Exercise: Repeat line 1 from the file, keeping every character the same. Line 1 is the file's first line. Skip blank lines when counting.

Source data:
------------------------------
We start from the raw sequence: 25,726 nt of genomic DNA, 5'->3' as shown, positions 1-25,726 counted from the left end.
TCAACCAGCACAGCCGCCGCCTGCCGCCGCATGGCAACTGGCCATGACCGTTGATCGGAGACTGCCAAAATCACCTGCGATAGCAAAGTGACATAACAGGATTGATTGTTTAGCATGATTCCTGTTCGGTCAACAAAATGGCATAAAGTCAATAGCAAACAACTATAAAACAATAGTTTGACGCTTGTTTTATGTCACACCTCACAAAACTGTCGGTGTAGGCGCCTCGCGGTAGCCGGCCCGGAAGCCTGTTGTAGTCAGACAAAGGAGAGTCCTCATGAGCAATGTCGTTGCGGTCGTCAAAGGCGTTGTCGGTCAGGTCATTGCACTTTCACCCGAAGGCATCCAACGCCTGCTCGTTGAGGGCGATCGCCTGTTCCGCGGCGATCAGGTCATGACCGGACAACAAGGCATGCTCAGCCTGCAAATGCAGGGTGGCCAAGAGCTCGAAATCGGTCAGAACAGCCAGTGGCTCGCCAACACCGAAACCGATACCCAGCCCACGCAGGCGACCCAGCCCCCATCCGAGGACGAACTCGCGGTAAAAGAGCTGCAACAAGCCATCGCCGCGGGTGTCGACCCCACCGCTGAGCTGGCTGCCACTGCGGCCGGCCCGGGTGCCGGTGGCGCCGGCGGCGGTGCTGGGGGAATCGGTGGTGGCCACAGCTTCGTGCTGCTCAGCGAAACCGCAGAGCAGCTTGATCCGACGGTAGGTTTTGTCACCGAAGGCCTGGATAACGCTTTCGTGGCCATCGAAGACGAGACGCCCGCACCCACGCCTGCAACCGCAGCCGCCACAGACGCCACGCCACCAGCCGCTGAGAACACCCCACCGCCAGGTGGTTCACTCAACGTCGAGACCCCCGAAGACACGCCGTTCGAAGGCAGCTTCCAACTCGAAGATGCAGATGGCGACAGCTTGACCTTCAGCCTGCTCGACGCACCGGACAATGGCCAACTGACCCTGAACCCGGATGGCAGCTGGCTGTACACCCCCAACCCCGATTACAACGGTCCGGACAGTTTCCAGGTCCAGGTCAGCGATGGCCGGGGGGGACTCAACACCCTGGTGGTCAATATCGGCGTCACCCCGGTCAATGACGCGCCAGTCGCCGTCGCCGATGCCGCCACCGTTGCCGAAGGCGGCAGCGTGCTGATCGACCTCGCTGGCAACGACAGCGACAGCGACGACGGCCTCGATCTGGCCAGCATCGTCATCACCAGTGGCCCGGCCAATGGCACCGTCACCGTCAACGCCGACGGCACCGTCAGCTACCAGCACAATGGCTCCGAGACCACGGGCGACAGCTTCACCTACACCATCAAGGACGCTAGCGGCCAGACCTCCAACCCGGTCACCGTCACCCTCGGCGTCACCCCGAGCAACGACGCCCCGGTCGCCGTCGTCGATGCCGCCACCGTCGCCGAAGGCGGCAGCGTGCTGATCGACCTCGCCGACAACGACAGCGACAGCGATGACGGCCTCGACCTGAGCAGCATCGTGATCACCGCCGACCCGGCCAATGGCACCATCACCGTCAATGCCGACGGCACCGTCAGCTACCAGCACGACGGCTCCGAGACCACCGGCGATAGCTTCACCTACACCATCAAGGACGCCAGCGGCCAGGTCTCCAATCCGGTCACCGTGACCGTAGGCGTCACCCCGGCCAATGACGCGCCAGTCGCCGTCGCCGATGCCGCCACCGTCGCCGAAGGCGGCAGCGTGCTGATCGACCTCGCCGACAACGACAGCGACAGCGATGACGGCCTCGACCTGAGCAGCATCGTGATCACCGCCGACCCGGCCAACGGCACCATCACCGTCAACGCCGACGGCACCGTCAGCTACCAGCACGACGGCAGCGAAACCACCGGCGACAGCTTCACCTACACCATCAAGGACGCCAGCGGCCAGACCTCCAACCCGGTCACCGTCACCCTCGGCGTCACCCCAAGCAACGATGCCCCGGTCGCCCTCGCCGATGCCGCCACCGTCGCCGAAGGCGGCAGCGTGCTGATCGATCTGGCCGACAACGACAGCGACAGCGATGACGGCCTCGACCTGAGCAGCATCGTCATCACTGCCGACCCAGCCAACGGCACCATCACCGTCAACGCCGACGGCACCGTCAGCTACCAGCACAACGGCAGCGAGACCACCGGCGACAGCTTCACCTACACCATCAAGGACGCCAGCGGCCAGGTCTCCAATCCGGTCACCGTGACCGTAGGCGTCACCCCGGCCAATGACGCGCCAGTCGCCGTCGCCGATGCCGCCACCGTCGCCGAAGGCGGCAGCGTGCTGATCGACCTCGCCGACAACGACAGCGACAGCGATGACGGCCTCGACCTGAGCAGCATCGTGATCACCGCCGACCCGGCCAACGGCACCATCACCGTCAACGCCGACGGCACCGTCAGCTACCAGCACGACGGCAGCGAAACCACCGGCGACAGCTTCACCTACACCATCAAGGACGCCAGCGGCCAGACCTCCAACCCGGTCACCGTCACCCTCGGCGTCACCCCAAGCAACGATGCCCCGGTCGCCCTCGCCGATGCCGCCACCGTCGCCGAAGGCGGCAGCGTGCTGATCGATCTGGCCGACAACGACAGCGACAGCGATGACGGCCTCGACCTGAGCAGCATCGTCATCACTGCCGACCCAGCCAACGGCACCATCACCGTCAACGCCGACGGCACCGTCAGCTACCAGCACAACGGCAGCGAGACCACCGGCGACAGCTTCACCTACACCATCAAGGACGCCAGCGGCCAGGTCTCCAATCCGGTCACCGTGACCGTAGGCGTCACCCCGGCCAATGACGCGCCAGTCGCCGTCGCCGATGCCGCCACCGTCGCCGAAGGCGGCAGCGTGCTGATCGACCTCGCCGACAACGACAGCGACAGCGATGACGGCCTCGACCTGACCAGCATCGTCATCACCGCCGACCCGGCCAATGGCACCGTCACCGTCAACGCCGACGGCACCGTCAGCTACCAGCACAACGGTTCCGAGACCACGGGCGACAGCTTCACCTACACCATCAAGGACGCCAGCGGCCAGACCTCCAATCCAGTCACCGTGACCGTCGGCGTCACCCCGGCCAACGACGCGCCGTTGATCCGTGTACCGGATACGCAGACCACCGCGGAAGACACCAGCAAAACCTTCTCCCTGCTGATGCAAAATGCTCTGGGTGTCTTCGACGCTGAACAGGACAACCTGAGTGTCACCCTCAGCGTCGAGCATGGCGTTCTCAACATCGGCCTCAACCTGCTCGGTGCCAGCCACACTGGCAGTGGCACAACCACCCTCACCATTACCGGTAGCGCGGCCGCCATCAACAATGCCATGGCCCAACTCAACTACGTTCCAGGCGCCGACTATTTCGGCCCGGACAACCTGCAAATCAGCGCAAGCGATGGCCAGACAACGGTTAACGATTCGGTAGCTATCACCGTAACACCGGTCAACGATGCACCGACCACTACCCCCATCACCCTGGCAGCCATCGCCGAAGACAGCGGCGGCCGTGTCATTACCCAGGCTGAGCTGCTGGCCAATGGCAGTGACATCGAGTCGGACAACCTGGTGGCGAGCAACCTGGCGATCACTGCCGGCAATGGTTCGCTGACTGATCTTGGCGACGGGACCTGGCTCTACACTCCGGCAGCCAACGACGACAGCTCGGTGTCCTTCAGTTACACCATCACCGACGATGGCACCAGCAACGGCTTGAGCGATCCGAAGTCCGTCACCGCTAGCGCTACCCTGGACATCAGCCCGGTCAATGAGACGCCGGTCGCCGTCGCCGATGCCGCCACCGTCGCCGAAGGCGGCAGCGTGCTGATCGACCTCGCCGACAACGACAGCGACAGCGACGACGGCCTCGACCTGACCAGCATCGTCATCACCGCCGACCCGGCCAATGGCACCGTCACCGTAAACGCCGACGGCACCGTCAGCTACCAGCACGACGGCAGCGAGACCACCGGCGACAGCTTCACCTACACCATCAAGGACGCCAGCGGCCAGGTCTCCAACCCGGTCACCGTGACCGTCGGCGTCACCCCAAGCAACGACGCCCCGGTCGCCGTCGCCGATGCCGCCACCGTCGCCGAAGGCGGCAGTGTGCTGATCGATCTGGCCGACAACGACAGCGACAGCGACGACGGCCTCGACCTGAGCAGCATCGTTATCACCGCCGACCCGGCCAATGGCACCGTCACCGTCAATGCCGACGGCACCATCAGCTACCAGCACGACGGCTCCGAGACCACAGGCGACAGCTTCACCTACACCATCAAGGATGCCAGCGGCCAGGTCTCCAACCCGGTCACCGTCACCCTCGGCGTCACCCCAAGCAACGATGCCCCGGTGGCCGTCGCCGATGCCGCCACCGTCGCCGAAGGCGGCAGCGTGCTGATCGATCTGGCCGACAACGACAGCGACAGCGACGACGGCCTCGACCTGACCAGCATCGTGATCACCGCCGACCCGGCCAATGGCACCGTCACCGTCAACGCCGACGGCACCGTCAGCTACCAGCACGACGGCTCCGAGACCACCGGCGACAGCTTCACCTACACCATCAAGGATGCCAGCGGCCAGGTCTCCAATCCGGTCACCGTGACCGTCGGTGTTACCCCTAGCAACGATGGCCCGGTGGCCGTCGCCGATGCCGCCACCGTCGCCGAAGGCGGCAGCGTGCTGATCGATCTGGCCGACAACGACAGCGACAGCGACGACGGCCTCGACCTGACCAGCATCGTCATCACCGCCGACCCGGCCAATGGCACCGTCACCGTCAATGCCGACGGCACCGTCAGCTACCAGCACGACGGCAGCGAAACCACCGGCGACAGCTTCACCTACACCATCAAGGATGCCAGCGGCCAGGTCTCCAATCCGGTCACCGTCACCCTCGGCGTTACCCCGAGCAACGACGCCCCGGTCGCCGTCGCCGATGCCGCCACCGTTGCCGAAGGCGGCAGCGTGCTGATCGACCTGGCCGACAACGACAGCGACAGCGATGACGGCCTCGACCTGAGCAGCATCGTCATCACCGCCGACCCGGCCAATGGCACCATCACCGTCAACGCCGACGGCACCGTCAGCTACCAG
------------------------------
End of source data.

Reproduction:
We start from the raw sequence: 25,726 nt of genomic DNA, 5'->3' as shown, positions 1-25,726 counted from the left end.